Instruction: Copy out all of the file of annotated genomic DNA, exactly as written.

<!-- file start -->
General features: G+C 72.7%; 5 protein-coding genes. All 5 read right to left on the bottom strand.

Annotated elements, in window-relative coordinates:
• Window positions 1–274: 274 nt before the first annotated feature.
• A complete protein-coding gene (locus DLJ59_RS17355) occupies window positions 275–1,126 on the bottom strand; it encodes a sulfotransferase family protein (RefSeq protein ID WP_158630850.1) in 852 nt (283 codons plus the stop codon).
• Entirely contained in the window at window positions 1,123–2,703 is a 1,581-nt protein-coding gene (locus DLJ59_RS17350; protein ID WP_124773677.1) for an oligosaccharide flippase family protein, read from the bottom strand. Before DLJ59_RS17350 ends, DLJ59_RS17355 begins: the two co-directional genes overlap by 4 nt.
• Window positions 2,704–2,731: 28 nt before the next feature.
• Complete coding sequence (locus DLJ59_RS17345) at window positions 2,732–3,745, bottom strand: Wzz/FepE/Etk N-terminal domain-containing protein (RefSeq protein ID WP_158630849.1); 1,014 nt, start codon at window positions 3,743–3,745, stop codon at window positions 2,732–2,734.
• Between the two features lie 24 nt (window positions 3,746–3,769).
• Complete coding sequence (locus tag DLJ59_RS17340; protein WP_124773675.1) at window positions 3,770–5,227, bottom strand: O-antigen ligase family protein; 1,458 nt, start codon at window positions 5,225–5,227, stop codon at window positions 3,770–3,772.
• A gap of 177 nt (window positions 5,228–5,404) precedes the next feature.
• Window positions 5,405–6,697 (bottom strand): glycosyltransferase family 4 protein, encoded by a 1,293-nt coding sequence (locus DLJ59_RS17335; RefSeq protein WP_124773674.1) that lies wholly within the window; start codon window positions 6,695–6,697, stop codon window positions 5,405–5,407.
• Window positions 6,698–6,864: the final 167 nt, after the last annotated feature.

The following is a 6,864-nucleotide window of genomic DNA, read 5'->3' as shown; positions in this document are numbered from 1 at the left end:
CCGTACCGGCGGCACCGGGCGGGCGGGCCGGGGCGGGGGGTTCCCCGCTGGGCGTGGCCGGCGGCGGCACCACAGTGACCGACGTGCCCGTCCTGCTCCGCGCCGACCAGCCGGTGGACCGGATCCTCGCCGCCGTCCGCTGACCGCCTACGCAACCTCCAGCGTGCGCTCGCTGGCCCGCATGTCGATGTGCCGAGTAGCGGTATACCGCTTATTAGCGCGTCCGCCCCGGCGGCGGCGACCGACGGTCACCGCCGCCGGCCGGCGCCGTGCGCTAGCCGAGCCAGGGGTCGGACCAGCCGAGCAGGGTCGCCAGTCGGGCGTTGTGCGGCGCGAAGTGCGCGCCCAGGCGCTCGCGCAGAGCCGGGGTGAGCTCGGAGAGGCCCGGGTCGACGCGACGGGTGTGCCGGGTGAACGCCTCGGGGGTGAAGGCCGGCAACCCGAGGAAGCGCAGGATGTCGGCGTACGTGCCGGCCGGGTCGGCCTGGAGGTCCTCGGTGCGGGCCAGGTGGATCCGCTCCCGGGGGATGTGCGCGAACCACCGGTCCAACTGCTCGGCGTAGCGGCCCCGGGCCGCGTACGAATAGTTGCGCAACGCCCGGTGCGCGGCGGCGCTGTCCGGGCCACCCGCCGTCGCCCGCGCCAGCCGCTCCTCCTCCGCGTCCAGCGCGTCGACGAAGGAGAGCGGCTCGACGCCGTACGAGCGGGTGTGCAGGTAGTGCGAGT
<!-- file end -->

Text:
General features: G+C 72.7%; 5 protein-coding genes. All 5 read right to left on the bottom strand.

Annotated elements, in window-relative coordinates:
• Window positions 1–274: 274 nt before the first annotated feature.
• A complete protein-coding gene (locus DLJ59_RS17355) occupies window positions 275–1,126 on the bottom strand; it encodes a sulfotransferase family protein (RefSeq protein ID WP_158630850.1) in 852 nt (283 codons plus the stop codon).
• Entirely contained in the window at window positions 1,123–2,703 is a 1,581-nt protein-coding gene (locus DLJ59_RS17350; protein ID WP_124773677.1) for an oligosaccharide flippase family protein, read from the bottom strand. Before DLJ59_RS17350 ends, DLJ59_RS17355 begins: the two co-directional genes overlap by 4 nt.
• Window positions 2,704–2,731: 28 nt before the next feature.
• Complete coding sequence (locus DLJ59_RS17345) at window positions 2,732–3,745, bottom strand: Wzz/FepE/Etk N-terminal domain-containing protein (RefSeq protein ID WP_158630849.1); 1,014 nt, start codon at window positions 3,743–3,745, stop codon at window positions 2,732–2,734.
• Between the two features lie 24 nt (window positions 3,746–3,769).
• Complete coding sequence (locus tag DLJ59_RS17340; protein WP_124773675.1) at window positions 3,770–5,227, bottom strand: O-antigen ligase family protein; 1,458 nt, start codon at window positions 5,225–5,227, stop codon at window positions 3,770–3,772.
• A gap of 177 nt (window positions 5,228–5,404) precedes the next feature.
• Window positions 5,405–6,697 (bottom strand): glycosyltransferase family 4 protein, encoded by a 1,293-nt coding sequence (locus DLJ59_RS17335; RefSeq protein WP_124773674.1) that lies wholly within the window; start codon window positions 6,695–6,697, stop codon window positions 5,405–5,407.
• Window positions 6,698–6,864: the final 167 nt, after the last annotated feature.

The following is a 6,864-nucleotide window of genomic DNA, read 5'->3' as shown; positions in this document are numbered from 1 at the left end:
CCGTACCGGCGGCACCGGGCGGGCGGGCCGGGGCGGGGGGTTCCCCGCTGGGCGTGGCCGGCGGCGGCACCACAGTGACCGACGTGCCCGTCCTGCTCCGCGCCGACCAGCCGGTGGACCGGATCCTCGCCGCCGTCCGCTGACCGCCTACGCAACCTCCAGCGTGCGCTCGCTGGCCCGCATGTCGATGTGCCGAGTAGCGGTATACCGCTTATTAGCGCGTCCGCCCCGGCGGCGGCGACCGACGGTCACCGCCGCCGGCCGGCGCCGTGCGCTAGCCGAGCCAGGGGTCGGACCAGCCGAGCAGGGTCGCCAGTCGGGCGTTGTGCGGCGCGAAGTGCGCGCCCAGGCGCTCGCGCAGAGCCGGGGTGAGCTCGGAGAGGCCCGGGTCGACGCGACGGGTGTGCCGGGTGAACGCCTCGGGGGTGAAGGCCGGCAACCCGAGGAAGCGCAGGATGTCGGCGTACGTGCCGGCCGGGTCGGCCTGGAGGTCCTCGGTGCGGGCCAGGTGGATCCGCTCCCGGGGGATGTGCGCGAACCACCGGTCCAACTGCTCGGCGTAGCGGCCCCGGGCCGCGTACGAATAGTTGCGCAACGCCCGGTGCGCGGCGGCGCTGTCCGGGCCACCCGCCGTCGCCCGCGCCAGCCGCTCCTCCTCCGCGTCCAGCGCGTCGACGAAGGAGAGCGGCTCGACGCCGTACGAGCGGGTGTGCAGGTAGTGCGAGT